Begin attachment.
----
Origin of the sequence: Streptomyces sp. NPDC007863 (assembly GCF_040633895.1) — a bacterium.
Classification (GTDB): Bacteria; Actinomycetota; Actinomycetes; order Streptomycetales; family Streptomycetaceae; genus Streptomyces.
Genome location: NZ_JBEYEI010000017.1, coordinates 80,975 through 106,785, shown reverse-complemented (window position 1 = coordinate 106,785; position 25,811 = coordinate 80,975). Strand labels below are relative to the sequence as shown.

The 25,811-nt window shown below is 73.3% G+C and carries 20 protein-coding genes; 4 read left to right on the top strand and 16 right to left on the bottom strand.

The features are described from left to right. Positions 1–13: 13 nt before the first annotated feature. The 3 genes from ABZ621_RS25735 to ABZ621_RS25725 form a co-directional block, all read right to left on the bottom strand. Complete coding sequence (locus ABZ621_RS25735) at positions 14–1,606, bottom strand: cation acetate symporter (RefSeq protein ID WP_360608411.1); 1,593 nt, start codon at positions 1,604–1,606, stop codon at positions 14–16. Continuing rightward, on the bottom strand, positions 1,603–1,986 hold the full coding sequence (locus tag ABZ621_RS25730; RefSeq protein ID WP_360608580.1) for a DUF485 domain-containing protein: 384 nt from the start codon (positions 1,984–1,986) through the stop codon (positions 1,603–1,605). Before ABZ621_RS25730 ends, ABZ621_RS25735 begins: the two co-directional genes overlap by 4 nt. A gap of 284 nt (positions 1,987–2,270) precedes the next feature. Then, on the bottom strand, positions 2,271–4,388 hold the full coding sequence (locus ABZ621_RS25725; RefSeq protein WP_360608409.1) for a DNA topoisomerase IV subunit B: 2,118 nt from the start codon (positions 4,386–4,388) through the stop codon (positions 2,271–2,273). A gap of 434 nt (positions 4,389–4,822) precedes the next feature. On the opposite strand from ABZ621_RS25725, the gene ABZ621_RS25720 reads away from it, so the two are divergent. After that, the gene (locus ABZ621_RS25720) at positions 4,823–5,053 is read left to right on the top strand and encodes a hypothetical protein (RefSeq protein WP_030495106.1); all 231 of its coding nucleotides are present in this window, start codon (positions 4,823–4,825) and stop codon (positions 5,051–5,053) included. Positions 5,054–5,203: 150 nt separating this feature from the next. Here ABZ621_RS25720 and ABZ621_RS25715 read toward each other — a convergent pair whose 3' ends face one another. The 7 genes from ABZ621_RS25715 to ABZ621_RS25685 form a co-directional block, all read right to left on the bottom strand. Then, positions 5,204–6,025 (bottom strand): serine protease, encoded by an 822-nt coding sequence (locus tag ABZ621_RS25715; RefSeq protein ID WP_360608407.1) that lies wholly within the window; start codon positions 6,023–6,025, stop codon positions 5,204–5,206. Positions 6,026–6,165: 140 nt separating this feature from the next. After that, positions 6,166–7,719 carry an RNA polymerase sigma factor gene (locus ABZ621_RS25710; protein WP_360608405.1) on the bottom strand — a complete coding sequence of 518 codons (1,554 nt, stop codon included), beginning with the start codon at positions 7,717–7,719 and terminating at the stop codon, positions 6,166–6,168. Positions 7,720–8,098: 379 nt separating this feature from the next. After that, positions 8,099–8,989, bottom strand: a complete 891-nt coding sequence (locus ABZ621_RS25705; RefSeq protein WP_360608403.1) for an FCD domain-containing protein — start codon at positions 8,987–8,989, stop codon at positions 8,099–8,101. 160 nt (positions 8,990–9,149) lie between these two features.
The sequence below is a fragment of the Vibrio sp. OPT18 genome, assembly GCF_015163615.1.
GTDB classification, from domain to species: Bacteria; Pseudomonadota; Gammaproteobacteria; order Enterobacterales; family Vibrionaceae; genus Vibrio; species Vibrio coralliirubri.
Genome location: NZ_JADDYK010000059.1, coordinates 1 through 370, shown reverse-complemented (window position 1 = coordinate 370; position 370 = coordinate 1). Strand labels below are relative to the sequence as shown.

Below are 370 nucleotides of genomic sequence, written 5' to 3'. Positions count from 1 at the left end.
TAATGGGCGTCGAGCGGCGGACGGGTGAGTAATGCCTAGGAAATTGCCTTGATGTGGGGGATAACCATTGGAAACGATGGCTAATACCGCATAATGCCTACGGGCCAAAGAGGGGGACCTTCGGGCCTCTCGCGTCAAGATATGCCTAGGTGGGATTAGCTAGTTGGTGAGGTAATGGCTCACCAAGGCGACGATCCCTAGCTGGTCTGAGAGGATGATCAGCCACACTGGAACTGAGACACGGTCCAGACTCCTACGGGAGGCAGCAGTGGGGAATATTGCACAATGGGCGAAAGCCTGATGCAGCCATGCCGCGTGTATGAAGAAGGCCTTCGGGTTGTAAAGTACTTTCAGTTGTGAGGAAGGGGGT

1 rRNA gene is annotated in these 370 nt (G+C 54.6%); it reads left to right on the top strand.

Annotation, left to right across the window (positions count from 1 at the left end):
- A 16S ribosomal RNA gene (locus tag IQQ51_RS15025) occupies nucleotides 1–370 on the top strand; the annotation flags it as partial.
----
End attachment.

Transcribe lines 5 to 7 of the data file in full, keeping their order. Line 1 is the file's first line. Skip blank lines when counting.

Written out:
The features are described from left to right. Positions 1–13: 13 nt before the first annotated feature. The 3 genes from ABZ621_RS25735 to ABZ621_RS25725 form a co-directional block, all read right to left on the bottom strand. Complete coding sequence (locus ABZ621_RS25735) at positions 14–1,606, bottom strand: cation acetate symporter (RefSeq protein ID WP_360608411.1); 1,593 nt, start codon at positions 1,604–1,606, stop codon at positions 14–16. Continuing rightward, on the bottom strand, positions 1,603–1,986 hold the full coding sequence (locus tag ABZ621_RS25730; RefSeq protein ID WP_360608580.1) for a DUF485 domain-containing protein: 384 nt from the start codon (positions 1,984–1,986) through the stop codon (positions 1,603–1,605). Before ABZ621_RS25730 ends, ABZ621_RS25735 begins: the two co-directional genes overlap by 4 nt. A gap of 284 nt (positions 1,987–2,270) precedes the next feature. Then, on the bottom strand, positions 2,271–4,388 hold the full coding sequence (locus ABZ621_RS25725; RefSeq protein WP_360608409.1) for a DNA topoisomerase IV subunit B: 2,118 nt from the start codon (positions 4,386–4,388) through the stop codon (positions 2,271–2,273). A gap of 434 nt (positions 4,389–4,822) precedes the next feature. On the opposite strand from ABZ621_RS25725, the gene ABZ621_RS25720 reads away from it, so the two are divergent. After that, the gene (locus ABZ621_RS25720) at positions 4,823–5,053 is read left to right on the top strand and encodes a hypothetical protein (RefSeq protein WP_030495106.1); all 231 of its coding nucleotides are present in this window, start codon (positions 4,823–4,825) and stop codon (positions 5,051–5,053) included. Positions 5,054–5,203: 150 nt separating this feature from the next. Here ABZ621_RS25720 and ABZ621_RS25715 read toward each other — a convergent pair whose 3' ends face one another. The 7 genes from ABZ621_RS25715 to ABZ621_RS25685 form a co-directional block, all read right to left on the bottom strand. Then, positions 5,204–6,025 (bottom strand): serine protease, encoded by an 822-nt coding sequence (locus tag ABZ621_RS25715; RefSeq protein ID WP_360608407.1) that lies wholly within the window; start codon positions 6,023–6,025, stop codon positions 5,204–5,206. Positions 6,026–6,165: 140 nt separating this feature from the next. After that, positions 6,166–7,719 carry an RNA polymerase sigma factor gene (locus ABZ621_RS25710; protein WP_360608405.1) on the bottom strand — a complete coding sequence of 518 codons (1,554 nt, stop codon included), beginning with the start codon at positions 7,717–7,719 and terminating at the stop codon, positions 6,166–6,168. Positions 7,720–8,098: 379 nt separating this feature from the next. After that, positions 8,099–8,989, bottom strand: a complete 891-nt coding sequence (locus ABZ621_RS25705; RefSeq protein WP_360608403.1) for an FCD domain-containing protein — start codon at positions 8,987–8,989, stop codon at positions 8,099–8,101. 160 nt (positions 8,990–9,149) lie between these two features.
The sequence below is a fragment of the Vibrio sp. OPT18 genome, assembly GCF_015163615.1.
GTDB classification, from domain to species: Bacteria; Pseudomonadota; Gammaproteobacteria; order Enterobacterales; family Vibrionaceae; genus Vibrio; species Vibrio coralliirubri.